As mentioned before, every one is replaceable. Be shure to have the right skills, which your current employer seeks. Be “irreplaceable” (not by price but by skills, human factors). A good relationship, as mentioned by “Yo” is vital!

These days a permanent position is very rare and therefore something to value high!
One should have a good professional network, to be comfortable, when changing from a permanent position to freelance.

After all we are all in the creative business, where nothing is granted. No one (nearly) stays at one place untill retirement.
Each of us should nurture his/her talents further, to be able to meet new opportunities …

Thanks for all the responses! I appreciate everyone’s input - this is why I asked in the first place.

Overall, it sounds like this isn’t the greatest option, and that I could be setting myself up for failure.

stv, to answer your questions, my goal would be having more flexibility with my time - the whole “9 to 5” concept never quite caught on with me. I find that when I’m at work, I’m working to get my hours in rather than get the job done, and I’m easily distracted and inefficient, . . . not exactly ideal when you’re billing clients hourly (I work in a consultancy). My brain tends to kick into “work mode” later in the day or at night. Also, the vacation package / sick time is a joke here, if I need to take time off for something, I’m usually taking it unpaid anyways.

Shoenista, would you mind pointing me to the other thread on this topic? And no, I definitely can’t wait 10 years for work :slight_smile:

thanks again everyone!

Flexible hours are becoming more and more common. There are several solutions that an open minded manager might be willing to embrace singularly or in combination. If this is the key issue, I would have a chat about it with you boss and bring some solutions that might work for you. Here are two I’ve heard working:

  1. core hours: the idea being that you’ll put in 8 hours a day, but that might happen early, or late, or at home, with an agreed upon presence in the office during core hours. Could be 10:30-3, or 1-5… whatever works best.

  2. work from home one or two days a week: a scheduled day to work from home, might be Wednesday, or Monday… extremely available via email, phone, v chat during that time.

I can understand the frustration as far as filling in time. My 1st job out of college was very frustrating at times because I often felt like I was spending more time doing BS work then actual design work. A good portion of my time outside of strict product design delved into Graphic Design and Exhibit Design which was fine, but I felt like I was also often hampered with menial tasks that I should have had no reason to be involved in and that prolonged my progress on the work I WANTED to be doing.

I became the defacto IT guy because I was the only person besides the company owner that had enough computer knowledge to fix something. I had to go back to the factory floor and fix the God Damn SKU label printers. I got stuck HAND CUTTING and folding labels for product samples. :imp: When we had a big outsourcing project I printed out and HAND ROLLED up the shipping labels for the cartons! :unamused:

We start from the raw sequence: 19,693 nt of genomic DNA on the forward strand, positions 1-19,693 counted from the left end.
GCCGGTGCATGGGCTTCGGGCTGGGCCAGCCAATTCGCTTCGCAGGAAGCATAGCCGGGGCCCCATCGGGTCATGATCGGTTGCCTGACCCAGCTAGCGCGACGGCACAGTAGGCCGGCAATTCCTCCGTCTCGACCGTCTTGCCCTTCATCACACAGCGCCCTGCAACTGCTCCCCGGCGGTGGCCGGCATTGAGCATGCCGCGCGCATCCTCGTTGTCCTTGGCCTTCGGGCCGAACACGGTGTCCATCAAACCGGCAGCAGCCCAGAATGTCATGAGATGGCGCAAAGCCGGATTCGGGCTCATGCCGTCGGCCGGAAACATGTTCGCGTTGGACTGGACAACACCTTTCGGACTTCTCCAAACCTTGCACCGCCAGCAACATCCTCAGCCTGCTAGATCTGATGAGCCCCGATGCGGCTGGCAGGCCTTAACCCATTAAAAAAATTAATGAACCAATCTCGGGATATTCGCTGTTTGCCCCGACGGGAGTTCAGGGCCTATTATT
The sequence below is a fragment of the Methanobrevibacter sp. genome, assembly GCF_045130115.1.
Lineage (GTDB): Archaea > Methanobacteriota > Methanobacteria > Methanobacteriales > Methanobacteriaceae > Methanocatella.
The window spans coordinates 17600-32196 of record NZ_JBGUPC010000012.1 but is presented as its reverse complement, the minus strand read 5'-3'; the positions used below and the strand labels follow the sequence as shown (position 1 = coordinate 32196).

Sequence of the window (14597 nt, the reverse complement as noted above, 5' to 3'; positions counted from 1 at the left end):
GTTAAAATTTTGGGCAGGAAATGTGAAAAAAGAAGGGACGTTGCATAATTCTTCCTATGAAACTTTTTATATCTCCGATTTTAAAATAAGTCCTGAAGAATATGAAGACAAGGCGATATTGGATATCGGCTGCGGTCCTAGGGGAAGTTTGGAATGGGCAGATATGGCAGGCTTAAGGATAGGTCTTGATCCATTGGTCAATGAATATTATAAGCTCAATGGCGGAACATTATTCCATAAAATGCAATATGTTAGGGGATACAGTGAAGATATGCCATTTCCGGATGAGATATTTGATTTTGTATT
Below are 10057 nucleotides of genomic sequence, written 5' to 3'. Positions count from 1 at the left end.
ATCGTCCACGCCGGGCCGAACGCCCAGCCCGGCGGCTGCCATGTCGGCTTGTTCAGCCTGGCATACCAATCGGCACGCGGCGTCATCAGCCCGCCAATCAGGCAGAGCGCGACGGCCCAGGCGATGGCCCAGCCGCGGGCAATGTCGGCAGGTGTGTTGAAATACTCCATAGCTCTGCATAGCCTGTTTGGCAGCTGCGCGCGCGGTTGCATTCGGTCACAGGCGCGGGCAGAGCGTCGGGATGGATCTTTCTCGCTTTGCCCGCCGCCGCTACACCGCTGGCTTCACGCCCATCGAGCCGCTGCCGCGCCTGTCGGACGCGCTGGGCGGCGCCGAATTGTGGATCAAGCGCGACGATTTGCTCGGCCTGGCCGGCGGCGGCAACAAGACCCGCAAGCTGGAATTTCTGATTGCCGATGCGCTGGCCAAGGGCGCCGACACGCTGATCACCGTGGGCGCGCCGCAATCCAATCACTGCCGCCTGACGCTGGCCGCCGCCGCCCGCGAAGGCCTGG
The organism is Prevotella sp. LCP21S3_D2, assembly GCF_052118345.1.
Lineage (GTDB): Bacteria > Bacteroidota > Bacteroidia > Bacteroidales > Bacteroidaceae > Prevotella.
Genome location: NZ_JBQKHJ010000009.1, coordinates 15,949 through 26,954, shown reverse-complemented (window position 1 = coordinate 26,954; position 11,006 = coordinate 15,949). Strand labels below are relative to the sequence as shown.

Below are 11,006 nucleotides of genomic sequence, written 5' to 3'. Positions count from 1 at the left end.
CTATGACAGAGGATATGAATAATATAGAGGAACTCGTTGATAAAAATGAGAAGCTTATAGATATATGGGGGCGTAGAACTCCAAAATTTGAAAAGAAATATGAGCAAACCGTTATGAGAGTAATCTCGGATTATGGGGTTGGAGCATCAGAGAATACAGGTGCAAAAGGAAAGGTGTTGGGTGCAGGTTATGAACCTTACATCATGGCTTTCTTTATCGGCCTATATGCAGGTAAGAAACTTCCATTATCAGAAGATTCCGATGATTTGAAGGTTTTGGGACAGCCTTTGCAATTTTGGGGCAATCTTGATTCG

The company owner from time to time paid a 2 person outside design studio to present more “blue sky ideas” and in some cases dive into some more concrete product development. It was VERY frustrating thinking that I could have matched their effort and productivity with my own projects if I wasn’t doing total BS tasks in the office that I shouldn’t have been involved in.

I also worked for a boss who I openly stated to “I feel like I’m wasting your time and money because we don’t communicate often enough for me to have a good understanding of what your expectations are.” His reply was I don’t have enough time to meet with you. I was damned if I do, damned if I don’t. I felt like I was constantly unable to read what he actually wanted from me. Sometimes I put a great deal of effort into something only to not get any feedback for weeks or to find out that the project was shelved. Sometimes I didn’t push something further because I was waiting for feedback or direction and got chastised for that too.

In the end I realized that a lot of the other “creative tasks” and BS office issues where what was keeping me on the pay roll in effect. If I was to expect that I would be necessary to the company solely for the work that I contributed in a true Product Design sense my employment couldn’t be justified. True “Product Design” just wasn’t being practiced often enough there. He could have been having me develop projects on a further out time table, but he never did.

I think like other’s have said this probably won’t end well for you if you approach them and ask to become a freelancer instead. You could find yourself standing on the outside looking in if the work flow slows down. Especially if you feel like you’re just “putting in your time” to fill out your days right now. I’d say just look for other work if the job situation isn’t satisfying. Careful what you wish for though. I was laid off by surprise due to downsizing this spring and I’d be happy for ANY WORK right now. Even if it was unfulfilling.